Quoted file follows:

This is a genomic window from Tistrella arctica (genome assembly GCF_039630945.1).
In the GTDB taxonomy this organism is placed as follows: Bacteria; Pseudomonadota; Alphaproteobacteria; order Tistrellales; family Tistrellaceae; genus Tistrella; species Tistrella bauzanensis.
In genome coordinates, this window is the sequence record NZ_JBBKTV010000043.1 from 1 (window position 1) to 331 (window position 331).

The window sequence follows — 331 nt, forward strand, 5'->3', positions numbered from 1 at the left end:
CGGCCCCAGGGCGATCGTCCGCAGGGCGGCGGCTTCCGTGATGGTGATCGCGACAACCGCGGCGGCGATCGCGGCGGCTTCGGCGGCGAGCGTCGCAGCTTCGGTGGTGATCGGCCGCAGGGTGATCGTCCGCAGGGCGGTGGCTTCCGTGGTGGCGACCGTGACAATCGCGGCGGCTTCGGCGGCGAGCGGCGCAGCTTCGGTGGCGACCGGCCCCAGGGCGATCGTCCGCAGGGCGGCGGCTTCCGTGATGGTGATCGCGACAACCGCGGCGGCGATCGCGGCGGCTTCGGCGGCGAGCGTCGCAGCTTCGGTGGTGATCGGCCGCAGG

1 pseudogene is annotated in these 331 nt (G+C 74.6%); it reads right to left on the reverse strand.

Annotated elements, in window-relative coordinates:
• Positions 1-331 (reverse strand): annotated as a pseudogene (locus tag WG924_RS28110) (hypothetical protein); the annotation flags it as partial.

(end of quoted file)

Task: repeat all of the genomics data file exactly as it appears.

This is a genomic window from Tistrella arctica (genome assembly GCF_039630945.1).
In the GTDB taxonomy this organism is placed as follows: Bacteria; Pseudomonadota; Alphaproteobacteria; order Tistrellales; family Tistrellaceae; genus Tistrella; species Tistrella bauzanensis.
In genome coordinates, this window is the sequence record NZ_JBBKTV010000043.1 from 1 (window position 1) to 331 (window position 331).

The window sequence follows — 331 nt, forward strand, 5'->3', positions numbered from 1 at the left end:
CGGCCCCAGGGCGATCGTCCGCAGGGCGGCGGCTTCCGTGATGGTGATCGCGACAACCGCGGCGGCGATCGCGGCGGCTTCGGCGGCGAGCGTCGCAGCTTCGGTGGTGATCGGCCGCAGGGTGATCGTCCGCAGGGCGGTGGCTTCCGTGGTGGCGACCGTGACAATCGCGGCGGCTTCGGCGGCGAGCGGCGCAGCTTCGGTGGCGACCGGCCCCAGGGCGATCGTCCGCAGGGCGGCGGCTTCCGTGATGGTGATCGCGACAACCGCGGCGGCGATCGCGGCGGCTTCGGCGGCGAGCGTCGCAGCTTCGGTGGTGATCGGCCGCAGG

1 pseudogene is annotated in these 331 nt (G+C 74.6%); it reads right to left on the reverse strand.

Annotated elements, in window-relative coordinates:
• Positions 1-331 (reverse strand): annotated as a pseudogene (locus tag WG924_RS28110) (hypothetical protein); the annotation flags it as partial.